Want to read with me? Follow this link to view the list and pick a book (or a few!) to read along with me. I'd love for this project to be collaborative, and will post anyone's thoughts beside my own.

Monday, September 7, 2009

It begins...

“It is in the compelling zest of high adventure and of victory, and in creative action, that man finds his supreme joys.”
-Antoine de Saint-Exupéry

Greetings, readers! I've decided to read through a list of the top 100 novels and blog about it. I just saw the movie "Julie and Julia", and I was inspired. If you think I'm nothing but an unoriginal, boring copycat, feel free not to read this blog. No one's forcing you!

First things first. Here is the link to the list I chose for this endeavor:
[Update 7.18.2015 - I see that this list has shifted (it is generated by a voting mechanism) and therefore does not match the list I read. Interestingly, if I embarked on the project today, I would have been required to read these titles:

- The Road by Cormac McCarthy (perhaps I would have liked it more than Blood Meridian?)
- Absalom, Absalom! by William Faulkner (I might read this anyway - I have become quite the Faulkner fan)
- The Alchemist by Paulo Coelho (read it. didn't love it.)
- A Thousand Splendid Suns by Khaled Hosseini (I might read this - I liked The Kite Runner both times, and have heard that Suns deals much more with gender relations, which intrigues me.)
- Siddhartha by Herman Hesse (meh. Haven't read it. Not sure I want to.)
- The Twilight Saga by Stephenie Meyer (ahem. read it. ahem. more than once. #don'treadintoit)
- Cat's Cradle by Kurt Vonnegut (interested in reading this, for sure.) Update over!]

The list is also located on the right side of this blog. I just wanted to include the link in case people were curious about who created the list, and/or wanted more background on it.

For those of you wondering how I chose this list, here are my reasons for choosing it.

(1) I considered choosing a list compiled by critics, but the critics seem to think that "Ulysses" is the best novel written. I think that a book which is impossible to understand without the help of structured academic study is hardly accessible to the public and is therefore disqualified. Or, at the very least, demoted. It made this list, but was knocked down a few pegs.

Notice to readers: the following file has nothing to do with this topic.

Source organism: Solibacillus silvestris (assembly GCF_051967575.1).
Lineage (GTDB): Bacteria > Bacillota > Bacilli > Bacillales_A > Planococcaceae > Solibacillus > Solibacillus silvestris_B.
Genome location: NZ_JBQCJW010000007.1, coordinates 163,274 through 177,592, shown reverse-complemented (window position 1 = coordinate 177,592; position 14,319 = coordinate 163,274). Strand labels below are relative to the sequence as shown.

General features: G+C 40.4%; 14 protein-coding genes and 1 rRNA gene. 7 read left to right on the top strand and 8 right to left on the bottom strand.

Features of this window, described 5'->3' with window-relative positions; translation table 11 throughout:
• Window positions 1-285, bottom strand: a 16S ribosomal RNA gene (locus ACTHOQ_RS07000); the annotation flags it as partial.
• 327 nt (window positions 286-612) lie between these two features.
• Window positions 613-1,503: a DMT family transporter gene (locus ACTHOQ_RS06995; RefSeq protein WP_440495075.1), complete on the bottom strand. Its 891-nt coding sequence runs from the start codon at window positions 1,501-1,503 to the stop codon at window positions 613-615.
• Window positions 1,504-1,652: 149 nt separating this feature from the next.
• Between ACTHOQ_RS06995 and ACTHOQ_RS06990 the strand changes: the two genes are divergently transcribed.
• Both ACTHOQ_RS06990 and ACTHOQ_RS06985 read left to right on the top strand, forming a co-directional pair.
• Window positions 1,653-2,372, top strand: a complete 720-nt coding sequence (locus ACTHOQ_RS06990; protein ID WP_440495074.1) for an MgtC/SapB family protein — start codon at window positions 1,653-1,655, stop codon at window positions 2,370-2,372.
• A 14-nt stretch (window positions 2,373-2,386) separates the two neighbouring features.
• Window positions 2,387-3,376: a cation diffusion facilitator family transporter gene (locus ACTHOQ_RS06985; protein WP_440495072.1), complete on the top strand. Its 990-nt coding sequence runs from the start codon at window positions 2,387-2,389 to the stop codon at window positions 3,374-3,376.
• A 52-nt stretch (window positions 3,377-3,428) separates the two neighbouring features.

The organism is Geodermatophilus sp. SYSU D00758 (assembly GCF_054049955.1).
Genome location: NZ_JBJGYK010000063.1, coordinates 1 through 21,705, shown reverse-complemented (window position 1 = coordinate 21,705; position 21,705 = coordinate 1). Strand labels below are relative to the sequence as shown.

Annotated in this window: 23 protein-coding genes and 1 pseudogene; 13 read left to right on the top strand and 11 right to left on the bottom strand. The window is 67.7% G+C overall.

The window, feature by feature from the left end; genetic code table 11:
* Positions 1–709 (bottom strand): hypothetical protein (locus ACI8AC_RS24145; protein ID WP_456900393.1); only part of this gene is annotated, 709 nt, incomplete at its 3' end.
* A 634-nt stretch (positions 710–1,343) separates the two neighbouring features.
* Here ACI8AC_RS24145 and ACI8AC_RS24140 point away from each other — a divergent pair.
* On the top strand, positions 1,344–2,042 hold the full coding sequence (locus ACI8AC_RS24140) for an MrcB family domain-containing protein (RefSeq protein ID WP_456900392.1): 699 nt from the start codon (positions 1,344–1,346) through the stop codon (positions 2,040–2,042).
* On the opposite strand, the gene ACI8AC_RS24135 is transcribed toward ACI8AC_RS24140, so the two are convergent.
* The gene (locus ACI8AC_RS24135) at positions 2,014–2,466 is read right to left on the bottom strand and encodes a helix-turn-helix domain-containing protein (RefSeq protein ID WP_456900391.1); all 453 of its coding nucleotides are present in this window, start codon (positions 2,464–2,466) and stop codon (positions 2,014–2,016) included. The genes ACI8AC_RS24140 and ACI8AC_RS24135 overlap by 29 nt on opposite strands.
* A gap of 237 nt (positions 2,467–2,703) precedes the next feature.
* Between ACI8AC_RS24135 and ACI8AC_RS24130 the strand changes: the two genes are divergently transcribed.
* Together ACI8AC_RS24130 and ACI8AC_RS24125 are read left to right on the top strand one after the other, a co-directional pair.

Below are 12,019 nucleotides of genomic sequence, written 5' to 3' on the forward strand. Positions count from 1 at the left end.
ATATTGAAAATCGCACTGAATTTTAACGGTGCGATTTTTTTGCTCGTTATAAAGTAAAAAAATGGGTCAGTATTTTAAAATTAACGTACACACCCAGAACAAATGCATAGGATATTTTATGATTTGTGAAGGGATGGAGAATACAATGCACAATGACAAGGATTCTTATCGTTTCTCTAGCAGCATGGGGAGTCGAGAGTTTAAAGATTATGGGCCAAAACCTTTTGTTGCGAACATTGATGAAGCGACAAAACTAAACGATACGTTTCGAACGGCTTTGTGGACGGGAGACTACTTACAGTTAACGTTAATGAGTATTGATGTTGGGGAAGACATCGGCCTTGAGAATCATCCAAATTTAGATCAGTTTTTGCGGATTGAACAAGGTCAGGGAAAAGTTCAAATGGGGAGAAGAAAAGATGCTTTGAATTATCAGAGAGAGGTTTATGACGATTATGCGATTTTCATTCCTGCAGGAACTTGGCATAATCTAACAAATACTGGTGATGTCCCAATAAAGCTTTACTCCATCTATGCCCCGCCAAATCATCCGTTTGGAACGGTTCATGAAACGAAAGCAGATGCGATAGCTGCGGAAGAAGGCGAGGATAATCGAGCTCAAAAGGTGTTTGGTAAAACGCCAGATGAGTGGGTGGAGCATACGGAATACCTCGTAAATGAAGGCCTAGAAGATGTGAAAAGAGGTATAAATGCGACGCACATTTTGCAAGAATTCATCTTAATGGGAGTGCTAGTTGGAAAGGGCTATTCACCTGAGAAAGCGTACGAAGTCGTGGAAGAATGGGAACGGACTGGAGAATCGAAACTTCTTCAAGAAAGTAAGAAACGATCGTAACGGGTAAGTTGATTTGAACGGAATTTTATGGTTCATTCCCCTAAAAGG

(2) I wanted a list that included the public's favorites, but wasn't too preachy. Another list I found contained several L. Ron Hubbard books, and though my mother pointed out rather heatedly that they seem a little "doctrine-heavy", and it does please me from time to time to spar with her, I must admit that I'm inclined to agree. The list I chose seems to include a good mix of new and old, fantasy and "classic" (not that fantasies can't be classics, but they're not always included in the use of the term). In fact, I liked that both Harry Potter and Lord of the Rings made the list, and I look forward to re-reading both series.

But really, a list, an order, no matter how "scientifically" created, is still an arbitrary ordering of objects. So it only seemed fitting that my choice of list was just as arbitrary.

Thus, I begin with 1984.


  1. I think this is a really cool idea!

  2. Hi,

    I am the owner of The Best 100 Lists and I'm happy to see that you like our best 100 novels list. Good luck with your reading and I will check back to see how it is going. Make sure to come back and post your reviews on the site to help others choose which books would be best for them.

    Good Luck,


  3. This is a neat idea.

    There are some seriously LONG books on here. You're going to read all of Remembrance of Things Past in ONE week?! (not to mention the whole HP series, LOTR, Middlemarch, War and Peace, Anna Karenina, and the other doorstops on that list)

    It'll be interesting to read about reading at a grueling pace!

  4. Great beginning for a great adventure! Keep your enthusiasm! (The red type on the green screen is invisible.)

  5. This is a really cool idea. Good Luck! I wonder what will become of you after 100. :) J/K